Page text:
Painted cycle lanes result in more close-passes by drivers, study finds

More segregated bike routes are needed to increase cycling, researchers say

Painted cycle lanes are not the solution to keep cyclists safe as drivers are more likely to close-pass riders using them, research has found.

The university study, exploring how common dangerous overtaking is, found that drivers would pass closer when a cyclist used an on-road marked cycle lane.

In the largest study of its kind, researchers gave 60 cyclists devices called a ‘MetreBox’ that measured the distance drivers give when overtaking.

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While measuring more than 18,500 overtakes from 422 trips, the study found that one in every 17 overtakes came within one metre.

Lead author Dr Ben Beck, from Monash University in Melbourne, Australia, said: “We know that vehicles driving closely to cyclists increases how unsafe people feel when riding bikes and acts as a strong barrier to increasing cycling participation.

“Our results demonstrate that a single strip of white paint does not provide a safe space for people who ride bikes.”

The study, conducted in partnership with the Amy Gillett Foundation, funded by the Monash University Faculty of Medicine, Nursing and Health Sciences and a Transport Accident Commission (TAC) Community Road Safety Grant, involved measuring journeys carried out by the 60 cyclists in Melbourne.

According to the research 123 passing events came within less than 60cm, while in higher speed zones (above 60km/h) almost one in three passing events was a close pass of less than 150cm.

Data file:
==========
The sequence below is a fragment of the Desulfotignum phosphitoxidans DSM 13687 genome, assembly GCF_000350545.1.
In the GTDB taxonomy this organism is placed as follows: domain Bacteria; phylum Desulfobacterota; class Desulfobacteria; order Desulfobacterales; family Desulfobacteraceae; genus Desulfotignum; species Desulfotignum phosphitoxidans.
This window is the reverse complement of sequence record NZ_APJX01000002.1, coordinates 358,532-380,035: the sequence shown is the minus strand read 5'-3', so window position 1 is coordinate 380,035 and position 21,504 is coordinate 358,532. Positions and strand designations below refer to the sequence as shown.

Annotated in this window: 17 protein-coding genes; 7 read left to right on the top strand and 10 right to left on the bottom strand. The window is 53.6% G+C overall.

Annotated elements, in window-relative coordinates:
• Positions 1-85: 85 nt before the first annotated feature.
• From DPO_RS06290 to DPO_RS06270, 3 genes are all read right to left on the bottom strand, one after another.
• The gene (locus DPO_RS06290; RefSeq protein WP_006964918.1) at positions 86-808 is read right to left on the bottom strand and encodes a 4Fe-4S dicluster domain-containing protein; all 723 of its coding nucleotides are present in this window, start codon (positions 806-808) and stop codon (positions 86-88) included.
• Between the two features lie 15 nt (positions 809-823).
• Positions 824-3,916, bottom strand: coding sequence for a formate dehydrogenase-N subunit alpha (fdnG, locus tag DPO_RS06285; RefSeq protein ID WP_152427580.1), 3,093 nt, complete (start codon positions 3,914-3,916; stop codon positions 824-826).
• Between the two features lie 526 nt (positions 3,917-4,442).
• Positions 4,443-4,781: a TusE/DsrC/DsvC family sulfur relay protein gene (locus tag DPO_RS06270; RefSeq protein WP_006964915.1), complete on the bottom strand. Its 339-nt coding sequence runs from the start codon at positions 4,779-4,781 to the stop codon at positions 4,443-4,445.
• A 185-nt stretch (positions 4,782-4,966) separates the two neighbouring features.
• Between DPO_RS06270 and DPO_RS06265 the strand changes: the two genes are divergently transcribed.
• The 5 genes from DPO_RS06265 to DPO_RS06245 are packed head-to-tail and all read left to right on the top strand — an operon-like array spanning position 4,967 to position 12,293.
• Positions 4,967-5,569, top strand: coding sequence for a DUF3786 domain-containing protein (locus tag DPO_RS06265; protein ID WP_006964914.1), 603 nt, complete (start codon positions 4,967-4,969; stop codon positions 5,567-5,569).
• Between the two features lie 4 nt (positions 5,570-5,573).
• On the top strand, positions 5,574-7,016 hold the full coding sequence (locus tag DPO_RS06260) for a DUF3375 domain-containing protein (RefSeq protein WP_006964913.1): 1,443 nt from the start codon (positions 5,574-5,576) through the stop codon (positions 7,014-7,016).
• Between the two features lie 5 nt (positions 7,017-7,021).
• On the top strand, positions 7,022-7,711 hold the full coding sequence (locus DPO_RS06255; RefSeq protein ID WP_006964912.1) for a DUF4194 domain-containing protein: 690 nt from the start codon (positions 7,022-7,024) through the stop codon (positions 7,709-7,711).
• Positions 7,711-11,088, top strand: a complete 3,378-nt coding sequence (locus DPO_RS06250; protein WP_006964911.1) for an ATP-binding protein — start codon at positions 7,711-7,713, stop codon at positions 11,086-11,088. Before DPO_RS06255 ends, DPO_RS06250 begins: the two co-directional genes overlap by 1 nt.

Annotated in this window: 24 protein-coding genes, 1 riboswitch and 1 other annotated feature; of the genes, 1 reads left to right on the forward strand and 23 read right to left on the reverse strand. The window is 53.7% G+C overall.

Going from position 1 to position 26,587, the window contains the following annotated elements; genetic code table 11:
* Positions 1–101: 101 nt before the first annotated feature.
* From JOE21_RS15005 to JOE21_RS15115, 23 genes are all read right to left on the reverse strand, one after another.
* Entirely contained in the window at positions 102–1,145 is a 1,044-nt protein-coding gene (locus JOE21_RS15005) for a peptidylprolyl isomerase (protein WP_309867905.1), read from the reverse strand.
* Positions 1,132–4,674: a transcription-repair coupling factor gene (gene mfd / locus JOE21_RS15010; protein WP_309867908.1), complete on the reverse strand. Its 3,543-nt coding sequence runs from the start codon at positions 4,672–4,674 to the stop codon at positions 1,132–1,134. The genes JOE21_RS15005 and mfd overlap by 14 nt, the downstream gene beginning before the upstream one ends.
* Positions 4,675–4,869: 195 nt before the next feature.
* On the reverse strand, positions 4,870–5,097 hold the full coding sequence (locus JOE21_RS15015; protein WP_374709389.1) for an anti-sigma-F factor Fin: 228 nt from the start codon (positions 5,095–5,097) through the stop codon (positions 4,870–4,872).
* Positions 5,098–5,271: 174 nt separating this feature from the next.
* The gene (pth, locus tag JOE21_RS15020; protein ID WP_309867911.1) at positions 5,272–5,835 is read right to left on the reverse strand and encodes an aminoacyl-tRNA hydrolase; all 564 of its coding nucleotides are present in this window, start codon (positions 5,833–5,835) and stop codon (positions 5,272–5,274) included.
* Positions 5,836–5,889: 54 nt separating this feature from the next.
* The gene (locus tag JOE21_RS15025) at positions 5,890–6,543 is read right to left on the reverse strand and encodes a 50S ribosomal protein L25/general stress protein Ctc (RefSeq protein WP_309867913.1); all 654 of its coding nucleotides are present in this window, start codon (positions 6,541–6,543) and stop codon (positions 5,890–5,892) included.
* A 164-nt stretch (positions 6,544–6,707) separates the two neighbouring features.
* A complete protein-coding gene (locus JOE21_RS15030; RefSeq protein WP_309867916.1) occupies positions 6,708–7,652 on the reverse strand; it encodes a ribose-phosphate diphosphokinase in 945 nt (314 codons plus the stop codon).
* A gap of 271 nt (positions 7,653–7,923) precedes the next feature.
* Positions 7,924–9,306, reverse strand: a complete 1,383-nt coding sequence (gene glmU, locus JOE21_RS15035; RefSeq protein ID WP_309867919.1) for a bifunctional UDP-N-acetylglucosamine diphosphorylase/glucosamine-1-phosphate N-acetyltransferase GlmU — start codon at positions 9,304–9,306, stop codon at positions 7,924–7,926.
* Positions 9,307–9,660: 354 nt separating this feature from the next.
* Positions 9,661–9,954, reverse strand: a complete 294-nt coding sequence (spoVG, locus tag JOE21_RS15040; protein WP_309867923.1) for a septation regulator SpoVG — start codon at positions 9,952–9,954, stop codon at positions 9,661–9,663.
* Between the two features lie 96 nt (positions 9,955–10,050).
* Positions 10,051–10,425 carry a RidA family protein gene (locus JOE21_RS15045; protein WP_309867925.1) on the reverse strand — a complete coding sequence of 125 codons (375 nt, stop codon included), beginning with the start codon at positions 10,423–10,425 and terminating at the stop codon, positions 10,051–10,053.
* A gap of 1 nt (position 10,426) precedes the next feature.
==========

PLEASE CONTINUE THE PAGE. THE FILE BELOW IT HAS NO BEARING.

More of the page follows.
There were around 1.7 overtakes closer than a metre for every 10km travelled.

Dr Beck explained why painted cycle lanes saw an increase in close passes: “When the cyclist and driver share a lane, the driver is required to perform an overtaking manoeuvre.

“This is in contrast to roads with a marked bicycle lane, where the driver is not required to overtake.

“This suggests that there is less of a conscious requirement for drivers to provide additional passing distance.”

Dr Beck added that to improve safety and increase cycling participation, more investment is needed in providing segregated cycling infrastructure that protects cyclists with a physical barrier.

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Many parts of Australia have started introducing minimum passing distance laws to keep cyclists safe, with drivers required to pass at a minimum of one metre at 60km/h or less, and 1.5 metres when the speed limit is higher.

But in Victoria, the state where the study was carried out, there is no legal passing distance with drivers advised to leave a one-metre gap when overtaking cyclists.

In the UK, drivers can been fined for passing within 1.5m of a cyclist with some police forces even utilising undercover tactics to target motorists who flout the rules.